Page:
...Chicken Rice

Charles Haynes (CC BY-SA http://2.0) / Via Flickr: haynes

In Singapore, this is simply called chicken rice or Hainanese chicken rice. It is arguably the national dish of Singapore, and although it might not look particularly flavourful, it is delicious. The balance and textures of the moist, spice-steamed chicken and the flavourful and chewy, oily rice will make you a believer of this bland-looking lunchtime dish.

...Popiah

Soon Koon (CC BY-ND http://2.0) / Via Flickr: koonisutra

An un-fried, un-steamed spring roll, a popiah is basically a Singaporean burrito originating from the Fujian province of China. The skin is made from wheat flour, and it is often filled with finely chopped steamed vegetables, Chinese sausage, hardboiled egg, and shrimp. This healthy wrap is served with a sweet, bean-based sauce.

...Bags of Tea

Kojach (CC BY http://2.0) / Via Flickr: kojach

In Singapore, a whole host of beverages come in bags. This means that tea comes in a bag and not from a teabag. Juices, soft drinks, and even coffee can be served in to-go bags with straws and lanyards for easy carrying. Try a teh tarik, a sweet milky tea!

...Char Bee Hoon

Jeremy Keith (CC BY http://2.0) / Via Flickr: adactio

This is the true name for the famous dish known around the world as Singapore Noodles. It's a simple stir-fry of rice vermicelli with soy sauce, veggies, and seafood. But in Singapore, this dish is notably different than you might expect elsewhere -- the biggest difference being no curry seasoning. Additionally, char been hoon is mostly eaten only during breakfast and lunch in Singapore.

...Sup Kambing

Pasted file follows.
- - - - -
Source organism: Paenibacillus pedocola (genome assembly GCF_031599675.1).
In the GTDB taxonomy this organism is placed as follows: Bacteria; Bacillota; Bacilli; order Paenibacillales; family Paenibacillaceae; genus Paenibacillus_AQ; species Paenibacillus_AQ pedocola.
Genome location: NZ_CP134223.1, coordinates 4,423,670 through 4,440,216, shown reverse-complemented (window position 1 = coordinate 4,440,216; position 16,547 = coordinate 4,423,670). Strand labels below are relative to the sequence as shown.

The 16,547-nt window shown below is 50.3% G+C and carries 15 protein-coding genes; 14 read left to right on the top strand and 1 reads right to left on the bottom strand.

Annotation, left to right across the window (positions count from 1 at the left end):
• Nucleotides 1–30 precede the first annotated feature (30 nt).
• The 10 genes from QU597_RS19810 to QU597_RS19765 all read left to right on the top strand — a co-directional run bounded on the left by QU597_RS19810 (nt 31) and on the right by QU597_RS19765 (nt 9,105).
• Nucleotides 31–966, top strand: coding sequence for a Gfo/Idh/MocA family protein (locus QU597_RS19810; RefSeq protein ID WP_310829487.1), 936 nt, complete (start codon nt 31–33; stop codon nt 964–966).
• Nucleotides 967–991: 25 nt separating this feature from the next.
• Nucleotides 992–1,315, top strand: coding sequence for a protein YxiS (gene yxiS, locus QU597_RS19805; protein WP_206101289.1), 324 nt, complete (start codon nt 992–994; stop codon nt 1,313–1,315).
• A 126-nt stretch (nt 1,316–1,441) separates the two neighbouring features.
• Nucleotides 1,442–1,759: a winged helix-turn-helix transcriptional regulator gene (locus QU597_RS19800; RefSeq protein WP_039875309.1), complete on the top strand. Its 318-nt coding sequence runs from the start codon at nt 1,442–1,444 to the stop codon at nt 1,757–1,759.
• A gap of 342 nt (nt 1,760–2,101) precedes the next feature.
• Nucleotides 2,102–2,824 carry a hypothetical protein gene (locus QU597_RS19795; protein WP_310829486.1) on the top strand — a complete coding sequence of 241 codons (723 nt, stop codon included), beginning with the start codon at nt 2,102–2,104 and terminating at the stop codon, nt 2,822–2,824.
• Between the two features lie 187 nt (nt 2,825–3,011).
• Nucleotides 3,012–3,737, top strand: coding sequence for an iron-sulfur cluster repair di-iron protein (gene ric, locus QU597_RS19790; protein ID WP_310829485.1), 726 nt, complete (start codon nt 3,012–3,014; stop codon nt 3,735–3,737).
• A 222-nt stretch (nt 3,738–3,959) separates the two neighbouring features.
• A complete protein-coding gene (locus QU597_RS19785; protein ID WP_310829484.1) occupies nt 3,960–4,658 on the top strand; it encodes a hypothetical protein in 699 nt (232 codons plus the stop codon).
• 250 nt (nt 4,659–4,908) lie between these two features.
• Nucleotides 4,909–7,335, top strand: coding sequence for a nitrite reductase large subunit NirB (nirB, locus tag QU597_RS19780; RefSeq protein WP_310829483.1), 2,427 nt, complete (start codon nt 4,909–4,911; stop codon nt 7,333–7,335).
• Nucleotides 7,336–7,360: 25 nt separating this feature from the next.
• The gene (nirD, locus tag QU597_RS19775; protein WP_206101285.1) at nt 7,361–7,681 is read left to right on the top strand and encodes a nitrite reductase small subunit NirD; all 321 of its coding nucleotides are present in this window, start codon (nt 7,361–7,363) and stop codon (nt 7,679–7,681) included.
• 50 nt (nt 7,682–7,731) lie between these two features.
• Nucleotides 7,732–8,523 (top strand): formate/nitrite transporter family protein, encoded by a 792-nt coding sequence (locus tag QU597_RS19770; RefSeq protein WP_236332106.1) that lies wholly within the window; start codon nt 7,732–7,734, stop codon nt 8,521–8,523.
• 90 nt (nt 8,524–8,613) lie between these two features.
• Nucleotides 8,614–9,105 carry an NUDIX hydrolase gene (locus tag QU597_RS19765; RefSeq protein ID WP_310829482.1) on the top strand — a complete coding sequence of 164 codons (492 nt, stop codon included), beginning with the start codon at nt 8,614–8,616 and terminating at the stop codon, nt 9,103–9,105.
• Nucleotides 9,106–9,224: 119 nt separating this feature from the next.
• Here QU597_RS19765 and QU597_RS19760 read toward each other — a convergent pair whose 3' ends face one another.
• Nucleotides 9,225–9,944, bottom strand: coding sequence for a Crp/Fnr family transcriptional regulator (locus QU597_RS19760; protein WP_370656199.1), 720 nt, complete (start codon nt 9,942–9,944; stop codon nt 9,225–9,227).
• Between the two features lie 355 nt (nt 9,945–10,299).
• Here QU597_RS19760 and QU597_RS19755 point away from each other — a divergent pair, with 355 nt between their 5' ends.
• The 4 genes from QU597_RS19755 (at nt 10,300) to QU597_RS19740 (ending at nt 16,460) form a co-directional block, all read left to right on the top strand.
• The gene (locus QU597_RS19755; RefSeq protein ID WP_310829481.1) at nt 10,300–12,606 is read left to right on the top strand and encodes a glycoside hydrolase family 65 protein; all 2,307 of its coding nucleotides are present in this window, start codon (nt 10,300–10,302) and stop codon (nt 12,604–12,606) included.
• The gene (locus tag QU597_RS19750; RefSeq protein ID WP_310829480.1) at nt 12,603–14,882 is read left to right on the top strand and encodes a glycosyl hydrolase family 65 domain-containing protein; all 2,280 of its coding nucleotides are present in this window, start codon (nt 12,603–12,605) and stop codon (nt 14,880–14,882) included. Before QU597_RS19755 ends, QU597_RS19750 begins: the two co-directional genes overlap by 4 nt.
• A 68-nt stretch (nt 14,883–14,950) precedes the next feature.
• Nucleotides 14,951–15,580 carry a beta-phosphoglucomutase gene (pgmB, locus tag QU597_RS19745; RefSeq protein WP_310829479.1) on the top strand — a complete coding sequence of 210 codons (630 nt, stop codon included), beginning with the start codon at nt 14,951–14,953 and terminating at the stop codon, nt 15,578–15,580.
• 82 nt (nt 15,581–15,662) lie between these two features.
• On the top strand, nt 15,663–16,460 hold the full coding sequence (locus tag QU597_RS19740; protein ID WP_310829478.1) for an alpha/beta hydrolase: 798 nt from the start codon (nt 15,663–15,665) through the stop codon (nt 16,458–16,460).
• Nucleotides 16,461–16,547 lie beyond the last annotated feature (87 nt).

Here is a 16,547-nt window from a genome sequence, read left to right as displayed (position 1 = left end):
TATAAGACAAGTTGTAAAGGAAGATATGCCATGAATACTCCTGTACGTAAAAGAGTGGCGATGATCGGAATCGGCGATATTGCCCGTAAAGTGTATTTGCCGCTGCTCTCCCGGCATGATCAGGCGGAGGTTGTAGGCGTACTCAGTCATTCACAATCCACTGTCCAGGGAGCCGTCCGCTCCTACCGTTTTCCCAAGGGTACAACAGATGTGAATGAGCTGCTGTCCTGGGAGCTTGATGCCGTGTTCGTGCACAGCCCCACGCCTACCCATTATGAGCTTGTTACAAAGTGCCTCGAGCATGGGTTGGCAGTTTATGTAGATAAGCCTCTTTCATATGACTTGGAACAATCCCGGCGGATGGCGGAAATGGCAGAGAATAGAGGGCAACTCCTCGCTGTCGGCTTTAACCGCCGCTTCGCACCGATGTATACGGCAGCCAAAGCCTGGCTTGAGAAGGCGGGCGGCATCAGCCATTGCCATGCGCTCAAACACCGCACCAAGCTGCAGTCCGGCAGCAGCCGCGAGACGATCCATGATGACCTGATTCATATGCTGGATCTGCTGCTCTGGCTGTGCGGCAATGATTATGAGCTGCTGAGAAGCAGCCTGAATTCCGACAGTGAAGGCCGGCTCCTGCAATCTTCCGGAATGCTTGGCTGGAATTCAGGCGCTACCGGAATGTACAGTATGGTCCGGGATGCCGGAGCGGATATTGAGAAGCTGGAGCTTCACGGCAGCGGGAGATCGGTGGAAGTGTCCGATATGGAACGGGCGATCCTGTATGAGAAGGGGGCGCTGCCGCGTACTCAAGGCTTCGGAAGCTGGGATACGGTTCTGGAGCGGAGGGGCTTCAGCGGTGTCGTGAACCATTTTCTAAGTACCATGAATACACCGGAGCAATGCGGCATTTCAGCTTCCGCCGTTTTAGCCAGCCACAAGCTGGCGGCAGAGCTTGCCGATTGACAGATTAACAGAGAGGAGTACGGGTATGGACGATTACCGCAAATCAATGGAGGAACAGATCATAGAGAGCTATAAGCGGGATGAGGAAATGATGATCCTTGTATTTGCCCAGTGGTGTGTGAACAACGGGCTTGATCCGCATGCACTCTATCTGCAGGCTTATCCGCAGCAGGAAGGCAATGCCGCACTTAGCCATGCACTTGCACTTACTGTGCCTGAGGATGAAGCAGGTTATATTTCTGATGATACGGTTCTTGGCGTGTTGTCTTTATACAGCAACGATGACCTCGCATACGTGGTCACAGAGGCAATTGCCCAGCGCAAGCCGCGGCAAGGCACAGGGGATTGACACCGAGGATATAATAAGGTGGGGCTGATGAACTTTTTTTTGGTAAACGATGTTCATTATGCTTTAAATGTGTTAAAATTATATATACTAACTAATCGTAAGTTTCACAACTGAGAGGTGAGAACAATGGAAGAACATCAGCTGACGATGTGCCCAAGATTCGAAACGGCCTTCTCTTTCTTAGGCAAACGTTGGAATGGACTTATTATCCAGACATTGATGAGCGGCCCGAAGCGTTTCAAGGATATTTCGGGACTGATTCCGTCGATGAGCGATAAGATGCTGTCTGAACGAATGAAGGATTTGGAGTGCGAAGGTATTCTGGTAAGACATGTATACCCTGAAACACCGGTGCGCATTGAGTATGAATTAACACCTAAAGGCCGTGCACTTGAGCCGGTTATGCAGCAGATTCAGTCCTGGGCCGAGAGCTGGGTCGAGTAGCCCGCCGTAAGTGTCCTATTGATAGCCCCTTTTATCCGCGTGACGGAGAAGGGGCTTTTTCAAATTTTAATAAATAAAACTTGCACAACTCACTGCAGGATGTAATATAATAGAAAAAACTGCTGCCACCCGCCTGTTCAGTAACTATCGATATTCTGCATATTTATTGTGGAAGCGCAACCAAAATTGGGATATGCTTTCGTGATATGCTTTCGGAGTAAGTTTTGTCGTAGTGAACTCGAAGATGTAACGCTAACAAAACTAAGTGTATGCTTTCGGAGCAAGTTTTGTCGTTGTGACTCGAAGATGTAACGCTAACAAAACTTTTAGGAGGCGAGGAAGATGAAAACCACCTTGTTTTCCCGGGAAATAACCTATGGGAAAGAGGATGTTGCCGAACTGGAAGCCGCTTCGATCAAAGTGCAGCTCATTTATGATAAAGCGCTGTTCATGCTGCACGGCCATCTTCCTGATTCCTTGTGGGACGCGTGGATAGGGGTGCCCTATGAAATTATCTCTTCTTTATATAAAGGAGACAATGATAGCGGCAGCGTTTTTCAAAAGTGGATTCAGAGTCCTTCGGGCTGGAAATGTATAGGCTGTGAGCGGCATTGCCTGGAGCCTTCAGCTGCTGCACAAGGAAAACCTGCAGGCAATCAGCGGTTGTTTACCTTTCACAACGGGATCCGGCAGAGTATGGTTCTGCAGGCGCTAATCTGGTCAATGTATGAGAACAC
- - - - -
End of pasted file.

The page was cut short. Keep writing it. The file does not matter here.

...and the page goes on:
Irwandy Mazwir (CC BY http://2.0) / Via Flickr: irwandy

Sup Kambing is a mutton stew invented by the Muslim Indian community in Singapore. It's made with goat meat, onions, tomatoes, celery, ginger, coriander, cinnamon, and various vegetables and herbs. A hot, filling dish that is spicy and deeply flavourful, it's a fitting meal when you've worked up an appetite.

...Kaya Toast

The Integer Club (CC BY http://2.0) / Via Flickr: integer_club

Regular toast with butter could never stand up to the Singaporean breakfast staple that is kaya toast. It’s white bread spread with butter and kaya, a custardy jam made of eggs, sugar, coconut milk, and pandan leaves. It’s especially good with a coffee or teh tarik over breakfast or as an afternoon snack.

...Nasi Goreng

Matt Weibo (CC BY-SA http://2.0) / Via Flickr: 21065622@N08

So maybe nasi goreng is just fried rice, but it’s a tasty Singaporean version with a kick. Pre-cooked rice is fried with shallots, garlic, tamarind, chillies, chicken, prawns, and kecap manis, a sweet soy sauce. A nice, fried, sunny-side-up egg is the icing on the cake which makes it a perfect breakfast dish.

And these are just a small selection of what Singapore has to offer.

Take a mouthwatering trip to Singapore, and let Far East Hospitality take care of your accommodations.